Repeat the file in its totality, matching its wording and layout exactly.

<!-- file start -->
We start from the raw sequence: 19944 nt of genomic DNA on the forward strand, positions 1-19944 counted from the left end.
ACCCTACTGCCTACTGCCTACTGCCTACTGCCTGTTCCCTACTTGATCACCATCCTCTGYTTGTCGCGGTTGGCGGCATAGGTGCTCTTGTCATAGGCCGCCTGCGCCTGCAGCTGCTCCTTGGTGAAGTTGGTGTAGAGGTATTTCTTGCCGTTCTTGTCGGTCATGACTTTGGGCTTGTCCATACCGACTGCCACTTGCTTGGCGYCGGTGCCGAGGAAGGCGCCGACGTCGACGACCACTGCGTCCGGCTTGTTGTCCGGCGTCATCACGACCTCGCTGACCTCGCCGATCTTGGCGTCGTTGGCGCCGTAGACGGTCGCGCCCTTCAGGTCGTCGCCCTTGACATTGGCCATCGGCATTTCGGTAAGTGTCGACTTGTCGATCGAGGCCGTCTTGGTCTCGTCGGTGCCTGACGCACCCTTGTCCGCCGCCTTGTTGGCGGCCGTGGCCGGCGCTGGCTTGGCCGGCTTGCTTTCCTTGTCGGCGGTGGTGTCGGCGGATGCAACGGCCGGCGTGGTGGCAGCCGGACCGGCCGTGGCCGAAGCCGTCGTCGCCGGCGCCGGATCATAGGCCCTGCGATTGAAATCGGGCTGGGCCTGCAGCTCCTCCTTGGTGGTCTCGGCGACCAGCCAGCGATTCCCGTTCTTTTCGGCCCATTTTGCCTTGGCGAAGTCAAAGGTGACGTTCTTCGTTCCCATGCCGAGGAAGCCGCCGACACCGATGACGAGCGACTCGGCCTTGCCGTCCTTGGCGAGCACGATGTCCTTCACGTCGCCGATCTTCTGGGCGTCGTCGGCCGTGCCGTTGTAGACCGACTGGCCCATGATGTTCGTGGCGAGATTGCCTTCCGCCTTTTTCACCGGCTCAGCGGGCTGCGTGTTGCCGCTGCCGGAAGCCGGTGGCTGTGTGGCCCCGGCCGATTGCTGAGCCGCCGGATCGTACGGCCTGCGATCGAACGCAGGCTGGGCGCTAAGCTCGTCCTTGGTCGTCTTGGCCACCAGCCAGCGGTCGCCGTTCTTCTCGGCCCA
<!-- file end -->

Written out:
We start from the raw sequence: 19944 nt of genomic DNA on the forward strand, positions 1-19944 counted from the left end.
ACCCTACTGCCTACTGCCTACTGCCTACTGCCTGTTCCCTACTTGATCACCATCCTCTGYTTGTCGCGGTTGGCGGCATAGGTGCTCTTGTCATAGGCCGCCTGCGCCTGCAGCTGCTCCTTGGTGAAGTTGGTGTAGAGGTATTTCTTGCCGTTCTTGTCGGTCATGACTTTGGGCTTGTCCATACCGACTGCCACTTGCTTGGCGYCGGTGCCGAGGAAGGCGCCGACGTCGACGACCACTGCGTCCGGCTTGTTGTCCGGCGTCATCACGACCTCGCTGACCTCGCCGATCTTGGCGTCGTTGGCGCCGTAGACGGTCGCGCCCTTCAGGTCGTCGCCCTTGACATTGGCCATCGGCATTTCGGTAAGTGTCGACTTGTCGATCGAGGCCGTCTTGGTCTCGTCGGTGCCTGACGCACCCTTGTCCGCCGCCTTGTTGGCGGCCGTGGCCGGCGCTGGCTTGGCCGGCTTGCTTTCCTTGTCGGCGGTGGTGTCGGCGGATGCAACGGCCGGCGTGGTGGCAGCCGGACCGGCCGTGGCCGAAGCCGTCGTCGCCGGCGCCGGATCATAGGCCCTGCGATTGAAATCGGGCTGGGCCTGCAGCTCCTCCTTGGTGGTCTCGGCGACCAGCCAGCGATTCCCGTTCTTTTCGGCCCATTTTGCCTTGGCGAAGTCAAAGGTGACGTTCTTCGTTCCCATGCCGAGGAAGCCGCCGACACCGATGACGAGCGACTCGGCCTTGCCGTCCTTGGCGAGCACGATGTCCTTCACGTCGCCGATCTTCTGGGCGTCGTCGGCCGTGCCGTTGTAGACCGACTGGCCCATGATGTTCGTGGCGAGATTGCCTTCCGCCTTTTTCACCGGCTCAGCGGGCTGCGTGTTGCCGCTGCCGGAAGCCGGTGGCTGTGTGGCCCCGGCCGATTGCTGAGCCGCCGGATCGTACGGCCTGCGATCGAACGCAGGCTGGGCGCTAAGCTCGTCCTTGGTCGTCTTGGCCACCAGCCAGCGGTCGCCGTTCTTCTCGGCCCA